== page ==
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My second observation is, that I am glad that Sy­nod has spoken on this question of the Promise, its scope, its objects and its appropriation. Synod of 1951 was not stranded on the question of “conditions” in the abstract, but rather approached the question from the viewpoint of the Promise. Synod spoke not only of unconditional election, but also speaks of un­conditional salvation which is ours by means of faith. That gave clarity to the question and cleared the at­mosphere from misunderstandings.

But now the “debate” is again picked up by some of the brethren. It is picked up by brother Kok. 1 have many wonderful things that I could say about brother Kok. I shall never forget the particular kind­ness he has shown me in the past; he visited me in my deepest sorrows as none other. The Lord reward him.

However, in all candor I wish to state here as my conviction, that brother Kok does not do well in this matter of debate.

Why? Because the manner of brother Kok’s de­bate cannot be constructive. I wish to believe that you mean well, brother Kok. But that does not make it constructive. And all the talk in general about practicing more love does not help constructively in any way. I know it is the oil in the machinery of our hearts. And love is the fruit of the Spirit. But it does not guarantee correct building in Theological Science. The rule of faith is the Word of God. And this rule is laid down in the Confessions. When we lose sight of this we get off the track. And all the talk and intention and resolutions of love mean no­thing until they crystalize in a return to the Law and the Prophets. Unless this is seen and done we sim­ply go down in the maelstrom of subjectivism, that is, the sin of being our own rule of faith!

Now, I believe, that brother Kok does not want this subjectivism.

He abhors this from his heart.

But it is a sin that betakes us when we do not per­fectly have the loins of our mind girt up.

Also in connection with the manner of debate this is true. Our loins must be girt up in logical as well as in ethical truth. Rev. Kok fails in the former.

To do the latter is Rev. Kok’s privilege. And if Synod erred it is his holy calling to show this: then we can all profit by the gift of the Holy Spirit given to Rev. Kok.

In the light of the above consideration it is de­plorable, that Rev. Kok seeks to show that Rev. Ophoff once employed the term condition.

Why?

Because in the manner in which Rev. Kok does this, the confusion that I and many lament, and which confusion Synod removed, is simply perpetuated.

I ask in all candor, suppose Rev. Ophoff did use that term in the past (which has not yet been pointed out) does that mean anything, does that prove that it belongs in the building of Reformed Theology and life as an essential element? Is Rev. Ophoff’s use of the term the standard of truth? If I am a contractor and Rev. Ophoff should work for me and if he should insist that ten inches is a foot, would that make it right? Of course not. Then why refer to him, and his writings of the past? Besides Rev. Ophoff has disowned any writing that should use the term in that sense. That is his right. But does that make it right? Not necessarily. Then why glean his writings from this viewpoint if we wish to build?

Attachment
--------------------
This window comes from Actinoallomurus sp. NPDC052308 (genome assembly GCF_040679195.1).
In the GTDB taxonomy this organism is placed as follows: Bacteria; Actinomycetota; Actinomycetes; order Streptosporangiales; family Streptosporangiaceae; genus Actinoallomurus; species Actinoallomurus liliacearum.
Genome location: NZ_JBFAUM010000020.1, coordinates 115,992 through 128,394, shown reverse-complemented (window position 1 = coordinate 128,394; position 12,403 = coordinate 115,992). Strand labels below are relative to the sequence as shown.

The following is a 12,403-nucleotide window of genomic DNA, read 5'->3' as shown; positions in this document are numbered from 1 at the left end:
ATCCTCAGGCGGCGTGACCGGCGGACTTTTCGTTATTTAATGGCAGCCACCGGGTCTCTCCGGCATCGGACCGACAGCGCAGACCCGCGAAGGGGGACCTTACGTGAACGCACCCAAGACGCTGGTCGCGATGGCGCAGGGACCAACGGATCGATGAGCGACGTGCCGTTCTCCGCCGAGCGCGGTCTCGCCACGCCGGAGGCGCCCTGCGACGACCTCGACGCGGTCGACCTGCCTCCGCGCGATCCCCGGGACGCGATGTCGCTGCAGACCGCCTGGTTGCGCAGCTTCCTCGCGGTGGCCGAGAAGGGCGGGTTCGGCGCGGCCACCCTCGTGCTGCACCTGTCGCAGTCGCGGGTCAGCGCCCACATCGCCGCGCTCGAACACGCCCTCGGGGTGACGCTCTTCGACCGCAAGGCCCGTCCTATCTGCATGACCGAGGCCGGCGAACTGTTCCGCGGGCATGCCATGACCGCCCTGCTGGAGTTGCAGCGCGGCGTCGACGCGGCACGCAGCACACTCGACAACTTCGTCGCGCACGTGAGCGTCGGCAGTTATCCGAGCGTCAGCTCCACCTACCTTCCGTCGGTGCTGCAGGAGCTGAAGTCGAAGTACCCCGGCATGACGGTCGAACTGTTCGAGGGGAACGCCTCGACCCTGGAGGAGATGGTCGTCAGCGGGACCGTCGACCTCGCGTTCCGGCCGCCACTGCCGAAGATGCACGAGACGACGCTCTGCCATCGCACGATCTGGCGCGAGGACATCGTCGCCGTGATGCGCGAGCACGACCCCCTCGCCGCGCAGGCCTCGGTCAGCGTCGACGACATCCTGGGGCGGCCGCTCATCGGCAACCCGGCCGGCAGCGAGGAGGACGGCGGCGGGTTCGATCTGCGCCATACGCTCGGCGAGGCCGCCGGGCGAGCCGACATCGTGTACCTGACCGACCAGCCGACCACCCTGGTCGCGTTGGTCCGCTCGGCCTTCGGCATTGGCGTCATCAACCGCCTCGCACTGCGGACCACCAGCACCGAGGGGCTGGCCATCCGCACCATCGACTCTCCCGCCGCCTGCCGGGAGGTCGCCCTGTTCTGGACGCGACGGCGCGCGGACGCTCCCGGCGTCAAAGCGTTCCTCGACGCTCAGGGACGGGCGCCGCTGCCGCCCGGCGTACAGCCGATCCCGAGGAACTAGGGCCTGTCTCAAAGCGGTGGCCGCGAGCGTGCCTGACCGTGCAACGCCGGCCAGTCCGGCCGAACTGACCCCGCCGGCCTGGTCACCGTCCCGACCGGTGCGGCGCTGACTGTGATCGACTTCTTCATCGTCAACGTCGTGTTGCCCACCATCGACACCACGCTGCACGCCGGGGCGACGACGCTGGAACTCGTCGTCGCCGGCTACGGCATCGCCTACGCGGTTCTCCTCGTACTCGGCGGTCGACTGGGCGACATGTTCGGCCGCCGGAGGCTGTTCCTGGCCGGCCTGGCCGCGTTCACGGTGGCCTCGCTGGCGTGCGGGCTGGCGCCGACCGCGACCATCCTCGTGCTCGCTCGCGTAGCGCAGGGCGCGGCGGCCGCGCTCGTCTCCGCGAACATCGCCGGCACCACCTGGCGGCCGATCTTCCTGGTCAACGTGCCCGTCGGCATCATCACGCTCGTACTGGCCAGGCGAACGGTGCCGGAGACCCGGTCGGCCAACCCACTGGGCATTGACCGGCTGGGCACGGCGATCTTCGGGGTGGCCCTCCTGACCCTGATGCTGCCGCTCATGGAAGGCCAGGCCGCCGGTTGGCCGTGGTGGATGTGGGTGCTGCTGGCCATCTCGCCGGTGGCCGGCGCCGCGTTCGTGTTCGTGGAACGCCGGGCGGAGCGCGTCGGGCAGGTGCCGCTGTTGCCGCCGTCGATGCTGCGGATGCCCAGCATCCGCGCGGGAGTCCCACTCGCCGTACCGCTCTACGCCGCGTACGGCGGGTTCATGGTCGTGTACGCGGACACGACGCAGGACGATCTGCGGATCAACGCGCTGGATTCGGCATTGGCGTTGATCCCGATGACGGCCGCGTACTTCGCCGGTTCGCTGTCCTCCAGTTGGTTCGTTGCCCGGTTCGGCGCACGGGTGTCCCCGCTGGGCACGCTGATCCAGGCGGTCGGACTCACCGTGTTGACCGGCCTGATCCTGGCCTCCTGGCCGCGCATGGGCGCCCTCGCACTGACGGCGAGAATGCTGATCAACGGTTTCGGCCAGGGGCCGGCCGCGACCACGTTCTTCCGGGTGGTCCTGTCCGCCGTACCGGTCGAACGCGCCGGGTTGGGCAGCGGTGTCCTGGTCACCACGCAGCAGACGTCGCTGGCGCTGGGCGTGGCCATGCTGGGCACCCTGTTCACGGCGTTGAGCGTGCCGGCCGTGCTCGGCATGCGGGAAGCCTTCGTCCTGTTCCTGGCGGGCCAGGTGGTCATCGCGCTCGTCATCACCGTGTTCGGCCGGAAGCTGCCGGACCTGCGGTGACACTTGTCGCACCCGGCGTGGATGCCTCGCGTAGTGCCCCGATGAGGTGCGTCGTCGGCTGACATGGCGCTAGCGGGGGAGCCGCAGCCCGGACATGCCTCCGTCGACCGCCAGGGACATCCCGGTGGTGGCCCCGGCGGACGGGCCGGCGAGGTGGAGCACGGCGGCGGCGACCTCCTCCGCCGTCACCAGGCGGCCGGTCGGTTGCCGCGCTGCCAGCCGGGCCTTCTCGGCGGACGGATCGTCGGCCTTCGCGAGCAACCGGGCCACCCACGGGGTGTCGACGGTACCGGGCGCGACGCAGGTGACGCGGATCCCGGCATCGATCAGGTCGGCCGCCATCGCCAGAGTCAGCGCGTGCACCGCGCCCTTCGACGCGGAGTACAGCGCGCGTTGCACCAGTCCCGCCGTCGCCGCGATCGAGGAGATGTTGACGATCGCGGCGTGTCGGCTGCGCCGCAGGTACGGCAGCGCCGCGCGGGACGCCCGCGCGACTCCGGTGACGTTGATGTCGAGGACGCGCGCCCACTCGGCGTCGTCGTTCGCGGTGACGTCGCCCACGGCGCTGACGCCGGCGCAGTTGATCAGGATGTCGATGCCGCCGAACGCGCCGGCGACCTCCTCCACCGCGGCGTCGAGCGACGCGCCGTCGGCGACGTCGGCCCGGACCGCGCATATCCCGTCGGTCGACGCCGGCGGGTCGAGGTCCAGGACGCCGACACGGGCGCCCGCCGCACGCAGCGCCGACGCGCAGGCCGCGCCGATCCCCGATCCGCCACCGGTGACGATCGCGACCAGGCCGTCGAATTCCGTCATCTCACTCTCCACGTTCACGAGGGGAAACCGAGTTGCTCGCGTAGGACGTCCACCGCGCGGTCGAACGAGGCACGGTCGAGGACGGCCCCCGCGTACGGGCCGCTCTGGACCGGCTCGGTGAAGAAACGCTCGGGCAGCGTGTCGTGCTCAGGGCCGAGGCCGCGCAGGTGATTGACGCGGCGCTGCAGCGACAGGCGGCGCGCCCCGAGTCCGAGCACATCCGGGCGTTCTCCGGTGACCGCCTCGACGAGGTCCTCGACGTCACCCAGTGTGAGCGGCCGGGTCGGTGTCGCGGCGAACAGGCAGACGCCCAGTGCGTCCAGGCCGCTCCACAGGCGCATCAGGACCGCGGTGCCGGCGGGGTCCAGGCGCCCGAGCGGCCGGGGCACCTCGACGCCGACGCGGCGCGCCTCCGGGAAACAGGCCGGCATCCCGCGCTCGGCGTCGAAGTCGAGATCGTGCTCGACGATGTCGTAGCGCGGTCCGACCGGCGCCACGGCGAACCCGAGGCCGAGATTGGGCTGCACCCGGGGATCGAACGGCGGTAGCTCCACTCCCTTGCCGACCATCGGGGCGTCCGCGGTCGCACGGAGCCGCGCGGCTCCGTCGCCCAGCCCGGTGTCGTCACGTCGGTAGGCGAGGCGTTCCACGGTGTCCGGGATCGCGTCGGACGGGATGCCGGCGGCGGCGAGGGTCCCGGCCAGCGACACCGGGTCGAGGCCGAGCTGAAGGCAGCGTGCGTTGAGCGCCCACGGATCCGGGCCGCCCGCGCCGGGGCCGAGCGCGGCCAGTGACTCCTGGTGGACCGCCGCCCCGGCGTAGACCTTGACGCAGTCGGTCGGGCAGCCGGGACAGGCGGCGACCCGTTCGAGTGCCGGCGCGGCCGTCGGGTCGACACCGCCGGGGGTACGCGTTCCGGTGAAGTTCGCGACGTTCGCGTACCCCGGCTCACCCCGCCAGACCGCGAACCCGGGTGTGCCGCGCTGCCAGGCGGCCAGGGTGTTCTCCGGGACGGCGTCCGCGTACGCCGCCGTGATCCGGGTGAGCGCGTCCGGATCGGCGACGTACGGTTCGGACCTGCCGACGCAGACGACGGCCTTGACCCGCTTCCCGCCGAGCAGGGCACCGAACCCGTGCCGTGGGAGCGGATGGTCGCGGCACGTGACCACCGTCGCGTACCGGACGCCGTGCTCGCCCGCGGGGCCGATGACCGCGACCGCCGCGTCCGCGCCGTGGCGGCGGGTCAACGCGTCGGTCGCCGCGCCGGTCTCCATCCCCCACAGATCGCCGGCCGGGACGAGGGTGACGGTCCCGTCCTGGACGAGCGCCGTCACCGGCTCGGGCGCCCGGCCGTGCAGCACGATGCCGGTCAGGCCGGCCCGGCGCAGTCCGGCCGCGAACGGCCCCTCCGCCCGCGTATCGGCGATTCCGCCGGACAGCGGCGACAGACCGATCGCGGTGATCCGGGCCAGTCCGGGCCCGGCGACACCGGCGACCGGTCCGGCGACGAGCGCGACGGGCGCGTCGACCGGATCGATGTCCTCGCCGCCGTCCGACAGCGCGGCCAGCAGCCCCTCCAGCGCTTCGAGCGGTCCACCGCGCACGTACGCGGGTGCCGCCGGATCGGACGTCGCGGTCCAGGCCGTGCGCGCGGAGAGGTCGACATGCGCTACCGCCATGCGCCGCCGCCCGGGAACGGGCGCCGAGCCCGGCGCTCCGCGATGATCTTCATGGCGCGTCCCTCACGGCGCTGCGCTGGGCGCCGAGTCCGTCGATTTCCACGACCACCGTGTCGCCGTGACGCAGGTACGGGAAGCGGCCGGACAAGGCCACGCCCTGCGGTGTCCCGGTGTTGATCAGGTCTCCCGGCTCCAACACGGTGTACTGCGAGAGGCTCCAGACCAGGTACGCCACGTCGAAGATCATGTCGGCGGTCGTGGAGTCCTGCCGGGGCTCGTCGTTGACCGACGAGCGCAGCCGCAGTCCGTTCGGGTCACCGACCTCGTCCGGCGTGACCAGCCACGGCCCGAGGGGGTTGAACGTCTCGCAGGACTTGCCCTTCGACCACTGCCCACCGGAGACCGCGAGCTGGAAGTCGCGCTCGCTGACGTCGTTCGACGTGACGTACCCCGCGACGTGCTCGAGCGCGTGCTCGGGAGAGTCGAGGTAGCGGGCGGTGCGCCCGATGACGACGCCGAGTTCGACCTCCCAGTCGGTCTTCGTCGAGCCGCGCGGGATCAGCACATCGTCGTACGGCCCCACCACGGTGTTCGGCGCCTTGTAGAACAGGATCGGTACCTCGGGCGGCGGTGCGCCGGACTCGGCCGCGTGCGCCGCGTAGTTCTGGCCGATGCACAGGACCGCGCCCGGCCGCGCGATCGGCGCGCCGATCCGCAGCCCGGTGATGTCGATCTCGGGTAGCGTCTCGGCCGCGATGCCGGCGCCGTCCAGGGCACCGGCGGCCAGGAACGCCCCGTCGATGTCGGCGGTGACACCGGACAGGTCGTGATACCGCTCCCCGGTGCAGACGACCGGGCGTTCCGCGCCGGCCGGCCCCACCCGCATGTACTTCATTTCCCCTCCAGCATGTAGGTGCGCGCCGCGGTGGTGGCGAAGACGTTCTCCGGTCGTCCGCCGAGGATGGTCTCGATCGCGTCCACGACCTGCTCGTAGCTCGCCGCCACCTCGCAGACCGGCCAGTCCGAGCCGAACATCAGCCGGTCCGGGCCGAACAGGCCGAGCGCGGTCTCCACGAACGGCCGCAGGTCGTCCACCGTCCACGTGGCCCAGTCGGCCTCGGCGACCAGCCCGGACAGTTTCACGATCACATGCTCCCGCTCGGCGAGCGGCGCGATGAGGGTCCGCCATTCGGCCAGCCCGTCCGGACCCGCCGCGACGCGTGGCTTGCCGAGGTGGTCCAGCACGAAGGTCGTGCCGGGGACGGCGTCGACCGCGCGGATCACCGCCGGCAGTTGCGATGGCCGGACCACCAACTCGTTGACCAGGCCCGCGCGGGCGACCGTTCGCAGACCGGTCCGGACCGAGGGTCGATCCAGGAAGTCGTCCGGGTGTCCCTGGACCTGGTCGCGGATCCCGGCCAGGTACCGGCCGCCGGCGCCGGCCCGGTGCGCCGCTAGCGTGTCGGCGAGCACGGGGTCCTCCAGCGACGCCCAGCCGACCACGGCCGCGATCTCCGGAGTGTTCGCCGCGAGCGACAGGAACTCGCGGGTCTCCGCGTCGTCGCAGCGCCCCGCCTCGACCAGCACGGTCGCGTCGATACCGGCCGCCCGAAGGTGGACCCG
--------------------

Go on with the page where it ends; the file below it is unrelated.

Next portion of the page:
Did Rev. Ophoff ever use the term “condition” in the sense of a promise for all upon condition of faith? I do not have the time to investigate. If he did, show him, and he will gladly retract, he has told us.

So that is a closed chapter.

Opening it simply means, that we have evil com­munications that corrupt good manners.

Let us not be like the children that throw our cake in the mud and then beery the fact that it is dirty. Let us not raise confusion in the minds of our people and then bemoan the fact in dust and ashes that the people are confused.

What then?

Are you of those who say that you do not want the term “condition”? Well, and good. I too am not in love with the term at all, although no one can take it out of my vocabulary.

Are you one of those who say I don’t need the term, and I never use it? Well and good. Then don’t in­sist on its being a good term over against those who do not want it.

Has anyone hurt feelings over against the brother? Then there is Matthew 18:15-17. Have we hurt any­one’s feeling and done him injustice in the market­place, let us remove it there.

However, let us not in the name of love fail to see the need of proper tools and methods in Theological Science and preaching. That would be a double catastrophe.

Our God is a God that exhorts us to be good work­men that need not be ashamed.

For Paul did not vainly write: “For other founda­tion can no man lay than is laid, which is Jesus Christ. Now if any man build upon this foundation gold, sil­ver, precious stones, wood, hay, stubble ; every man’s work shall be made manifest; for the day shall de­clare it, because it shall be revealed by fire; and the fire shall try every man’s work what sort it is. If any man’s work abide which he hath built thereupon, he shall receive a reward. If any man’s work shall be burned, he shall suffer loss: but he himself shall be saved; yet so as by fire.”

Colleagues, read the blueprint.

In the line of the Reformed Fathers, let us build.

That will stand in that day.

G. Lubbers